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Flashcards in Research17 Deck (14):

What is survey research?

a form of inquiry that rests on the assumption that meaningful information can be obtained by asking parties of interest what they know, what they believe, and how they behave.


What is the scope of survey research?

a system for collecting information from or about people to describe, compare, or explain their knowledge, attitudes, and behavior; relies on self-reported information


What are some of the survey techniques used?

prospective, retrospective, and nonexperimental


What are the types of information obtained from survey research?

concrete facts about respondents, their knowledge, behavior, abstract opinion, and personal characteristics


What is the difference between open-format items and closed-format items in survey research?

open-format permits a flexible response, closed-format items restrict the range of possible responses


What are the four types of closed-format items in survey research?

multiple choice, likert type, semantic differential, and Q-sort


What are some of the methods of collecting survey data?

personal interviews, telephone interviews, written questionnaires, and internet survey


What is the sampling process of survey research?

1. define population of interest, 2. create sampling frame, 3. determine how many responses to the survey are desired, 4. determine the number of surveys to distribute, 5. determine how to select the prospective respondents from the larger sampling frame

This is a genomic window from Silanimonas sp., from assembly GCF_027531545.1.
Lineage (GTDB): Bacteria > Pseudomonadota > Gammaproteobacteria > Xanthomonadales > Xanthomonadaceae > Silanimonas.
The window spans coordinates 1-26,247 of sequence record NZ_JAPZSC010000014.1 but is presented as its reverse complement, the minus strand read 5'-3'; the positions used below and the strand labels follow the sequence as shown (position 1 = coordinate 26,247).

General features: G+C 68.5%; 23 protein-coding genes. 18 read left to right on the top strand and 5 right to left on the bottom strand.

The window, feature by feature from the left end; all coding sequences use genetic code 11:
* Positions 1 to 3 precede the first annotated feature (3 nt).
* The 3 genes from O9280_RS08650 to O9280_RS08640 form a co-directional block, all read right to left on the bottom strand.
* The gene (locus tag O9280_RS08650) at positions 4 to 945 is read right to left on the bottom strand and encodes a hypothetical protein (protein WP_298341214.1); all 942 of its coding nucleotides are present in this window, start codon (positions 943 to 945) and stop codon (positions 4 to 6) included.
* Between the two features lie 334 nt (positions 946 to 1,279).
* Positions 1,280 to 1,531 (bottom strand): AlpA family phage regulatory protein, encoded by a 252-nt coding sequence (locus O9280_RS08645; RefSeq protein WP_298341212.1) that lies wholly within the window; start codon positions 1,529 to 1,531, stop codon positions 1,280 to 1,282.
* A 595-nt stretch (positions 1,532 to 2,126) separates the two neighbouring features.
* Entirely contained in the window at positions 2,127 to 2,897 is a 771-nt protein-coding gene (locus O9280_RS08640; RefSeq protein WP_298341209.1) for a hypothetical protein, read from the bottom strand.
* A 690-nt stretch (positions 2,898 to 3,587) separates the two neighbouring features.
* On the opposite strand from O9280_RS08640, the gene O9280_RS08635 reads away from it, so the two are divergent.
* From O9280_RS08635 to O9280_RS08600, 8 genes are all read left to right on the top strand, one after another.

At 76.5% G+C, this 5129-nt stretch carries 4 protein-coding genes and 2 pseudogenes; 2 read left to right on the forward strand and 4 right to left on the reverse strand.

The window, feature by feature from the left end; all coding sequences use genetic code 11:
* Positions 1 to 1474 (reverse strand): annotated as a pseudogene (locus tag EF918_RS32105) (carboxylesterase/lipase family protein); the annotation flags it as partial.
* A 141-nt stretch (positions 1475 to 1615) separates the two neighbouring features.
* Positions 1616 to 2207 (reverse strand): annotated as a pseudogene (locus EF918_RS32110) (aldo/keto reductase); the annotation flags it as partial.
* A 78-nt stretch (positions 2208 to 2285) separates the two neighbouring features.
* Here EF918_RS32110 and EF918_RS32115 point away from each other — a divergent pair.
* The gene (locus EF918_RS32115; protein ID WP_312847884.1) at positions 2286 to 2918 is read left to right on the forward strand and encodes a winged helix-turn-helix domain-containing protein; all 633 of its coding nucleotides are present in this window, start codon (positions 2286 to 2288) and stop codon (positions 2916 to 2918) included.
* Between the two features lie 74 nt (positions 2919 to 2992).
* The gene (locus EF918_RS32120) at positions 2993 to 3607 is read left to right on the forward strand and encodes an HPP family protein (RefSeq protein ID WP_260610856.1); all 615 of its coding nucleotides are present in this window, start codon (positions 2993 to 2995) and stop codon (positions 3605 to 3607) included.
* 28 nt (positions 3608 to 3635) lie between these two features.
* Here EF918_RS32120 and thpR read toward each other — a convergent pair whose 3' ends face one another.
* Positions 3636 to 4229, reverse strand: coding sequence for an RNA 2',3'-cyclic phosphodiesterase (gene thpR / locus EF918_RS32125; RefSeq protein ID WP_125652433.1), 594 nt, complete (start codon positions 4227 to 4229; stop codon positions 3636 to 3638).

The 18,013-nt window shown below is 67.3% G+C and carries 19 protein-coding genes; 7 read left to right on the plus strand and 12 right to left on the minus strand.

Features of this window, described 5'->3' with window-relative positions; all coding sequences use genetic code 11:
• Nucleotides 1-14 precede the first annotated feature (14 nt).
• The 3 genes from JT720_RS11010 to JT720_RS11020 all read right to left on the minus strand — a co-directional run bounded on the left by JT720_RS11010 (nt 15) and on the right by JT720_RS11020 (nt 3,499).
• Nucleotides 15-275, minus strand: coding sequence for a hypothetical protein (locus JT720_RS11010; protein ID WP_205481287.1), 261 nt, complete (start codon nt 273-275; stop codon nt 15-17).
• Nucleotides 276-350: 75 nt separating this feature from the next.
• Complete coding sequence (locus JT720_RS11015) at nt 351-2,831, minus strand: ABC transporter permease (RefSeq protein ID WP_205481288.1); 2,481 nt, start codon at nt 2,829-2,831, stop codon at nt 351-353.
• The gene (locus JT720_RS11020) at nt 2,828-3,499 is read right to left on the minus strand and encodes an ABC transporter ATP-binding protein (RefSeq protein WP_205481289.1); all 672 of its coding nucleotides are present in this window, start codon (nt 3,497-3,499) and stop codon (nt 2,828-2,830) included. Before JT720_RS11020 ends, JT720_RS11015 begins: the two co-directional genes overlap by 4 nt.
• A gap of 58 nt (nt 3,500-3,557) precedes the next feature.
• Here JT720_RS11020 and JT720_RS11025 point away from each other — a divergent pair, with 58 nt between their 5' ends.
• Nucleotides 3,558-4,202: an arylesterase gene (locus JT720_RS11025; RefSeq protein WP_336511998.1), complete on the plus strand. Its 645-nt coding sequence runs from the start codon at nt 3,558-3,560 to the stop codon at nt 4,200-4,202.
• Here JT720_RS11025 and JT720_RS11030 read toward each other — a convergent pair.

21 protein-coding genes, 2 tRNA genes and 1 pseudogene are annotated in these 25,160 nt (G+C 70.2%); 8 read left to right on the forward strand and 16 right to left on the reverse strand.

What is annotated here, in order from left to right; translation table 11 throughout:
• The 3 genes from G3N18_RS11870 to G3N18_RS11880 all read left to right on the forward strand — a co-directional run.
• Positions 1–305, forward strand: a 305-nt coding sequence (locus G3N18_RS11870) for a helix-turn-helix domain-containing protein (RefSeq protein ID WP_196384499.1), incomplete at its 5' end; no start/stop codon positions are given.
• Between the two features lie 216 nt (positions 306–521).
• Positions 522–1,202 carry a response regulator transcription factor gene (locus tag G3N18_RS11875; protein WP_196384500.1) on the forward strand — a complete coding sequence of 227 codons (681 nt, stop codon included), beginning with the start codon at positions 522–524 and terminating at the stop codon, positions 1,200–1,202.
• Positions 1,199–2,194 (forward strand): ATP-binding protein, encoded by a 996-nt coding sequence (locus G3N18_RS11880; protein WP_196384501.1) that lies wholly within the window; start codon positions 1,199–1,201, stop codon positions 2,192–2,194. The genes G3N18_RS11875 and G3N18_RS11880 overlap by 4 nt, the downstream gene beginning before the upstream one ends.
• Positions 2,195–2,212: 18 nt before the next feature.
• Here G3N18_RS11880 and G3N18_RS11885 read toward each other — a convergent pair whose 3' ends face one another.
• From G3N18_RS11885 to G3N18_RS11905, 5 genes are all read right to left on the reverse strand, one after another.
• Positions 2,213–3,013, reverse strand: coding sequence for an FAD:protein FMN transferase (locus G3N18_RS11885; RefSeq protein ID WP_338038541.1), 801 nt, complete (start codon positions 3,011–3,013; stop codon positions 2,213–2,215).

What are the steps to developing a questionnaire?

1 draft items for consideration for inclusion, 2 determine reading level of participant and develop readability, 3 develop appropriate format, send for expert review, 4 complete first revision, 5 perform pilot test, 6 perform final revisions


What are some of the ways suggested to motivate prospects to respond to a mailed survey?

include an attractive, but brief cover letter; include a stamped and addressed return envelope; include incentives for response


What are some of the advantages to internet surveys?

useful with specific populations who have universal access to the internet, require less time for participants, eliminate need for manual data entry, convenient for respondent, have wide geographic coverage, can maintain anonymity


What are some of the limitations of internet surveys?

selection is biased to those with internet access, there may be no email address directory for some populations, there may be technological difficulties, survey may be seen as intrusive by some


What are some of the advantages to interview surveys?

can achieve greater depth of response, maintain control over who actually responds, determine the opinions of those who cannot read, and may have higher rates of response


What are some of the disadvantages of interview surveys?

difficulty coordinating researcher and participant schedules, lack of anonymity of responses, and high personnel, travel, or telephone costs